September 22, 2021 by Coach Training EDU
The world is constantly changing, and with that change comes new fears about the future. With rising temperatures, an increased number of natural disasters, and severe weather events taking hold of the narrative, it’s no surprise that one would feel anxious. In light of the larger climate crisis discussed on the front page of many magazines, a newly coined term, eco-anxiety, has made its way into the mental health field.
One particular form of “change” fuels eco-anxiety: climate change. Most people want to do their part to lessen its impact on the future of our planet, but it often induces anxiety, making us feel helpless.
The news is a profound link to our anxiety, especially news filled with grim outlooks and sad stories. As one study found, negative news only takes about 14 minutes to stress us out. Couple this with the stress of the pandemic, and it’s no surprise we’ve seen spikes in anxiety disorders. Though the future of the environment may not be keeping all of your coaching clients up at night, it may be affecting some more than they even realize. More than half of adults think climate change is the biggest issue we’re facing today, but there’s still a lot of confusion about how to address the problem.
Despite tendencies toward comfort, style, and frugality, more people are making an effort to make socially responsible purchases than ever before. This effort to combat the effects of climate change, however, comes at a cost. This is especially true with our Inner Critic and Future Self are battling in our minds over what it means to make “the right decision.”
Before you can come up with actionable steps for your clients to take when climate anxiety strikes, take time to explore the emotions lying beneath the surface. Their emotional response to the stress and worry over the environment can have a major impact on their perception of the world. In turn, this can affect how they show up in the world.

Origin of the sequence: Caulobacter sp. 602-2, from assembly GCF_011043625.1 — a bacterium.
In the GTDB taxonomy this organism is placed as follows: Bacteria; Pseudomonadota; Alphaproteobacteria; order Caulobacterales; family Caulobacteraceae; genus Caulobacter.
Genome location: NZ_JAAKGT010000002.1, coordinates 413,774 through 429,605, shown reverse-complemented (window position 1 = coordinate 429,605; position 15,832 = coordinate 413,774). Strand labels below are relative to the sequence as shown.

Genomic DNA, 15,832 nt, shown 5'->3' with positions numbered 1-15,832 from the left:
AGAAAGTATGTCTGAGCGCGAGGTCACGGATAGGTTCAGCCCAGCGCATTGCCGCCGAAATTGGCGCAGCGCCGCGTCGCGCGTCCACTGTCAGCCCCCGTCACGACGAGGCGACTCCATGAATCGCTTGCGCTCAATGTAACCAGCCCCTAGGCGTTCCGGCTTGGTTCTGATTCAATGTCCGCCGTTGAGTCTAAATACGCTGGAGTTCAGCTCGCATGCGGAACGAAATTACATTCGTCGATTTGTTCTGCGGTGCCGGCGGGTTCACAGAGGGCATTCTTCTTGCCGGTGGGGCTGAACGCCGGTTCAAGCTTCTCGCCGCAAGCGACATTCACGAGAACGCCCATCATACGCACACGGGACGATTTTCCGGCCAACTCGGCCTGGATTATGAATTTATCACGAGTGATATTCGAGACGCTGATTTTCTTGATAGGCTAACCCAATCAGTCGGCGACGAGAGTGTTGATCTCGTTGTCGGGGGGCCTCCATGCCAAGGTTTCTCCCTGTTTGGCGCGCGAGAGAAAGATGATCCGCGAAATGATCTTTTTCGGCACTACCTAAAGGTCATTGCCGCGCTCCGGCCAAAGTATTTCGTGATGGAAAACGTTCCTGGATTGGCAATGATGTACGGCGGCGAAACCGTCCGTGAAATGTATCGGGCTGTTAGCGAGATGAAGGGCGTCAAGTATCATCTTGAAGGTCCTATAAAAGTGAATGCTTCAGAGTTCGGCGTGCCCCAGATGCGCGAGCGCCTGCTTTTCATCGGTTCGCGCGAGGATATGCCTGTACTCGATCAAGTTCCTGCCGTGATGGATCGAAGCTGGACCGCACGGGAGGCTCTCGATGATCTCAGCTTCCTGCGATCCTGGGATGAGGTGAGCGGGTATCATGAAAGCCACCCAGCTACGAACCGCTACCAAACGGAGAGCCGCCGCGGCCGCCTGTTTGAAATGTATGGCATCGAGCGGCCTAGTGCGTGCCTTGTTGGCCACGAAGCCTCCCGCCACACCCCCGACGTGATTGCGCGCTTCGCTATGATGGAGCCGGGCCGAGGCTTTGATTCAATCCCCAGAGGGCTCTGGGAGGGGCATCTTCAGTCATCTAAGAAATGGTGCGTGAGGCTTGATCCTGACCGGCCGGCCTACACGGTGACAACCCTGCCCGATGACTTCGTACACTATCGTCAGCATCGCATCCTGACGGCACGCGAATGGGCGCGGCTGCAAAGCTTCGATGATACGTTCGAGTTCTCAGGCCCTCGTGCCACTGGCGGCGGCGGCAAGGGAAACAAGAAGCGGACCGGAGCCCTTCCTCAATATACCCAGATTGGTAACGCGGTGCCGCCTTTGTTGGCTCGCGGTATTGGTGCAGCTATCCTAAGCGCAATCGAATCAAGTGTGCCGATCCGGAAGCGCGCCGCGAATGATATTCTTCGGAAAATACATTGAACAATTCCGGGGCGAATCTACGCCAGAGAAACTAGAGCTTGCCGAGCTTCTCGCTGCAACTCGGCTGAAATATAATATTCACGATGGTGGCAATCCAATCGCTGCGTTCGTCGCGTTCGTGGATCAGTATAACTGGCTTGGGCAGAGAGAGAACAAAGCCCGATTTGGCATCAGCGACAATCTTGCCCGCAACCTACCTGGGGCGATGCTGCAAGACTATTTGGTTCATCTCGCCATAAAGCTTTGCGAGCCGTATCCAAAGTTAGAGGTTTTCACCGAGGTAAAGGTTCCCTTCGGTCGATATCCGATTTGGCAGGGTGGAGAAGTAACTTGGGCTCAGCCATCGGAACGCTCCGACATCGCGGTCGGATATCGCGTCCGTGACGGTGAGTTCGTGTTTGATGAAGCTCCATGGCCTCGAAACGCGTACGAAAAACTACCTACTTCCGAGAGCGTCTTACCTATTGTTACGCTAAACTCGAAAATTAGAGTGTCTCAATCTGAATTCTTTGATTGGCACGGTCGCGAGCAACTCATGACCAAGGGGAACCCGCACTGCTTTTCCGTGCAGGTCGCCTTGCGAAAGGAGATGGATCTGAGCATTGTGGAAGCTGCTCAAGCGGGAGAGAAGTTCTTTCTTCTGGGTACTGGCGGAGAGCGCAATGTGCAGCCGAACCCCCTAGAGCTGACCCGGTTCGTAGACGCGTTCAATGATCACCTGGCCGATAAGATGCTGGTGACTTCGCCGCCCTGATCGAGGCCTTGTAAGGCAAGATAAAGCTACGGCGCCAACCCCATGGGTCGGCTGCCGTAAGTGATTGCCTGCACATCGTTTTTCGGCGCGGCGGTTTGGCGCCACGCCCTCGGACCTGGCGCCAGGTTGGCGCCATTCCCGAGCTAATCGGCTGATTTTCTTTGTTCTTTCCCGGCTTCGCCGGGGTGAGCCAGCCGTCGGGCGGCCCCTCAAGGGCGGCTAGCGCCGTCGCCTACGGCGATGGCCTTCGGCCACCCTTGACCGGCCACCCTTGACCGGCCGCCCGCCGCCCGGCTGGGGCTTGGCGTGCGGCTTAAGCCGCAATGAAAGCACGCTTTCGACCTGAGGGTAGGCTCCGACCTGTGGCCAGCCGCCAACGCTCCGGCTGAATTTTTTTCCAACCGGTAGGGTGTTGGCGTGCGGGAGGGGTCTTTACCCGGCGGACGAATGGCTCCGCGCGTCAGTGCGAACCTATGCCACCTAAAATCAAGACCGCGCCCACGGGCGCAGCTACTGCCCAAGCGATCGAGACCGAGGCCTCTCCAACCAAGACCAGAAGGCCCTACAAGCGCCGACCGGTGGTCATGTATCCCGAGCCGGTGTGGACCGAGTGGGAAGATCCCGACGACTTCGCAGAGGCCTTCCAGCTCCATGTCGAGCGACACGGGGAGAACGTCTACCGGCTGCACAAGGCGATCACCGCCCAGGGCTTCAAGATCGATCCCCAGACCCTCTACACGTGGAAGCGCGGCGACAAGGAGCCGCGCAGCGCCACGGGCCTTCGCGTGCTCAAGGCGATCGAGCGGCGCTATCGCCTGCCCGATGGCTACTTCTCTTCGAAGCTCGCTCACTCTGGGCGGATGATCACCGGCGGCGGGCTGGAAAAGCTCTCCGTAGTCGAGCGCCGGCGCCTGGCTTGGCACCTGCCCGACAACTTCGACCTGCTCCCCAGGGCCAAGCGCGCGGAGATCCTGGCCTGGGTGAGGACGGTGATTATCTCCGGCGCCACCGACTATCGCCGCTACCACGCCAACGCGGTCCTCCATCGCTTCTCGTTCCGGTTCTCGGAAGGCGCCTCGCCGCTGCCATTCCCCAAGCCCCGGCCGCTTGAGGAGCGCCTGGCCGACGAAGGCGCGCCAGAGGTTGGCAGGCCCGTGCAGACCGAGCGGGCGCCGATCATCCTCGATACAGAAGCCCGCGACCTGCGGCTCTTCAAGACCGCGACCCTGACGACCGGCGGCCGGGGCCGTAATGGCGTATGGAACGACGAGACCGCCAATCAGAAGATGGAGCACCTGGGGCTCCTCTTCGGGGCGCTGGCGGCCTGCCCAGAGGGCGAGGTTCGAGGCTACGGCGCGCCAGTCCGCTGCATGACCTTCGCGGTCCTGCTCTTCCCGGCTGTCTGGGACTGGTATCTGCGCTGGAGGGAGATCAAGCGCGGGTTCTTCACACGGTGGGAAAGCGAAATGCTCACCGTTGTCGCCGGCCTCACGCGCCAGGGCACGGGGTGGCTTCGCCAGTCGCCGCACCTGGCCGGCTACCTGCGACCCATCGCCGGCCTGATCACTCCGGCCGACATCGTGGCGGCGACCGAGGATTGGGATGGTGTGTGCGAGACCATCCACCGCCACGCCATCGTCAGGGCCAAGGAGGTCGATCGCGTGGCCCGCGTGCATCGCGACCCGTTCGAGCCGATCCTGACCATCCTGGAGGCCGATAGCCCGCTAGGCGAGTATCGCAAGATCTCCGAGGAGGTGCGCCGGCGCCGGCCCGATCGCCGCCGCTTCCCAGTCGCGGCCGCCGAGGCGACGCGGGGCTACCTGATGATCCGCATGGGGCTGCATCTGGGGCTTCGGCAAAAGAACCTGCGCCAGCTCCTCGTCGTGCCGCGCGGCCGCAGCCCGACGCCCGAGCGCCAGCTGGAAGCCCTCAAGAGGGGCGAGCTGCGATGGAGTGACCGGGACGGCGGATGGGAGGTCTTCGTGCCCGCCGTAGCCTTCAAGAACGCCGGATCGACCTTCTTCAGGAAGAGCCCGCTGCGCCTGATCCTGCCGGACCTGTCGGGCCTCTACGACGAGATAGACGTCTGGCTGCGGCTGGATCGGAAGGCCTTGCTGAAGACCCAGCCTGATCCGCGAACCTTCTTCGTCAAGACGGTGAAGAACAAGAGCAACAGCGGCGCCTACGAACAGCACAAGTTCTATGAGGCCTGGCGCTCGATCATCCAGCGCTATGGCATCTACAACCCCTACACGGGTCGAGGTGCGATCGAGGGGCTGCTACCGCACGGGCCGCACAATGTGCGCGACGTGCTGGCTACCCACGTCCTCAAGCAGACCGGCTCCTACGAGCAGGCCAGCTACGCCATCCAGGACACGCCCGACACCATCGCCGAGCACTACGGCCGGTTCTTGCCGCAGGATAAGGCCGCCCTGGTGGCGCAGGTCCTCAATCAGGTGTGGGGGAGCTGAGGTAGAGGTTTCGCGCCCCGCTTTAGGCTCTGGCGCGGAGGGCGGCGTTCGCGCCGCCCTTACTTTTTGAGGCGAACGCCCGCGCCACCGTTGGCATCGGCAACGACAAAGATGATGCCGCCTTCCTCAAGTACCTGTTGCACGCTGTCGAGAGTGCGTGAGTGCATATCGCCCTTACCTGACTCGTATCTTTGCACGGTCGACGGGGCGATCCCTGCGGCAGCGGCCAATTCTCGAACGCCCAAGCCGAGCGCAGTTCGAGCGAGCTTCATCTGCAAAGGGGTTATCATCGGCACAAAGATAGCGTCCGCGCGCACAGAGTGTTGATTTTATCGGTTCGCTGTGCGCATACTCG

At its heart, eco-anxiety is a mixture of some pretty intense emotions, namely fear, anger, grief, shame, and a general feeling of helplessness. You may see these emotions show up in the following ways:
So, what can we do?
As a life coach, your job isn’t to fix your client’s eco-anxiety. You’re not their therapist, and you don’t want to fall into coaching the problem instead of the person. But you play a key role in helping them see through that fear and make some small, actionable changes to improve their experience in a microcosm.
Here are a few ideas:
Eco-anxiety is a new reality - and one that doesn’t seem to be going anywhere for a while. But instead of wallowing in it, life coaches are uniquely equipped to help clients face it head-on. Coaches have the ability to improve their clients’ lives. Turning fears into action is what life coaching is all about!
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